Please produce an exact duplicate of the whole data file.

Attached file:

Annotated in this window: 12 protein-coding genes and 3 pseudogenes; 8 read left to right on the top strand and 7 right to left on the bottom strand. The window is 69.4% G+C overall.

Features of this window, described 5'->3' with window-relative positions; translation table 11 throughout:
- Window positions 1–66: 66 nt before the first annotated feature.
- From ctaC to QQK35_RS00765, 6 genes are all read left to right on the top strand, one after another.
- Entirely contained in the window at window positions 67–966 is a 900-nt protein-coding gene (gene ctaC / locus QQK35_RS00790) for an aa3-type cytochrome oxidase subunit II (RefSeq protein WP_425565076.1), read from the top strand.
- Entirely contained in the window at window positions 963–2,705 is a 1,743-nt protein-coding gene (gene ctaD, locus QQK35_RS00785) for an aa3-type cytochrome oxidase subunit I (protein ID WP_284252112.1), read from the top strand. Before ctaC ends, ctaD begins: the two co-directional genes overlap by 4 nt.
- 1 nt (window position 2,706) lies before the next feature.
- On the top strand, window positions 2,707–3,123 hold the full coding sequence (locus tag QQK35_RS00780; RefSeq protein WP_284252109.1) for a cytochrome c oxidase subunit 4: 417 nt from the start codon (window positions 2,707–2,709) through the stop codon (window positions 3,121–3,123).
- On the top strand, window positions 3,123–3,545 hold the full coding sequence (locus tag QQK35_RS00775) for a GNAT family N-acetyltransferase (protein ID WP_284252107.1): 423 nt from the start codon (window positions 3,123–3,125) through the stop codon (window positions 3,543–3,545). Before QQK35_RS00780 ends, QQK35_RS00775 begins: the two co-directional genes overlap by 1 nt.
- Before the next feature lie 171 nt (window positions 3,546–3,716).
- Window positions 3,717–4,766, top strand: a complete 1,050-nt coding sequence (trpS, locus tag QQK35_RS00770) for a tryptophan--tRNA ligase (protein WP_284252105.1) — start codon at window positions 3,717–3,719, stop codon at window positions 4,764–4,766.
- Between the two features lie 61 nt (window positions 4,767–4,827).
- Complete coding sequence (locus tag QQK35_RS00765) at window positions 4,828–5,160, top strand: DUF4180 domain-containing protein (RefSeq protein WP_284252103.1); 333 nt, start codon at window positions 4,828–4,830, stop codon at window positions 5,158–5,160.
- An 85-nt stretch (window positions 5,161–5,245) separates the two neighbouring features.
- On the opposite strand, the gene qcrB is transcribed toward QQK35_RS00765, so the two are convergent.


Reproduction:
Annotated in this window: 12 protein-coding genes and 3 pseudogenes; 8 read left to right on the top strand and 7 right to left on the bottom strand. The window is 69.4% G+C overall.

Features of this window, described 5'->3' with window-relative positions; translation table 11 throughout:
- Window positions 1–66: 66 nt before the first annotated feature.
- From ctaC to QQK35_RS00765, 6 genes are all read left to right on the top strand, one after another.
- Entirely contained in the window at window positions 67–966 is a 900-nt protein-coding gene (gene ctaC / locus QQK35_RS00790) for an aa3-type cytochrome oxidase subunit II (RefSeq protein WP_425565076.1), read from the top strand.
- Entirely contained in the window at window positions 963–2,705 is a 1,743-nt protein-coding gene (gene ctaD, locus QQK35_RS00785) for an aa3-type cytochrome oxidase subunit I (protein ID WP_284252112.1), read from the top strand. Before ctaC ends, ctaD begins: the two co-directional genes overlap by 4 nt.
- 1 nt (window position 2,706) lies before the next feature.
- On the top strand, window positions 2,707–3,123 hold the full coding sequence (locus tag QQK35_RS00780; RefSeq protein WP_284252109.1) for a cytochrome c oxidase subunit 4: 417 nt from the start codon (window positions 2,707–2,709) through the stop codon (window positions 3,121–3,123).
- On the top strand, window positions 3,123–3,545 hold the full coding sequence (locus tag QQK35_RS00775) for a GNAT family N-acetyltransferase (protein ID WP_284252107.1): 423 nt from the start codon (window positions 3,123–3,125) through the stop codon (window positions 3,543–3,545). Before QQK35_RS00780 ends, QQK35_RS00775 begins: the two co-directional genes overlap by 1 nt.
- Before the next feature lie 171 nt (window positions 3,546–3,716).
- Window positions 3,717–4,766, top strand: a complete 1,050-nt coding sequence (trpS, locus tag QQK35_RS00770) for a tryptophan--tRNA ligase (protein WP_284252105.1) — start codon at window positions 3,717–3,719, stop codon at window positions 4,764–4,766.
- Between the two features lie 61 nt (window positions 4,767–4,827).
- Complete coding sequence (locus tag QQK35_RS00765) at window positions 4,828–5,160, top strand: DUF4180 domain-containing protein (RefSeq protein WP_284252103.1); 333 nt, start codon at window positions 4,828–4,830, stop codon at window positions 5,158–5,160.
- An 85-nt stretch (window positions 5,161–5,245) separates the two neighbouring features.
- On the opposite strand, the gene qcrB is transcribed toward QQK35_RS00765, so the two are convergent.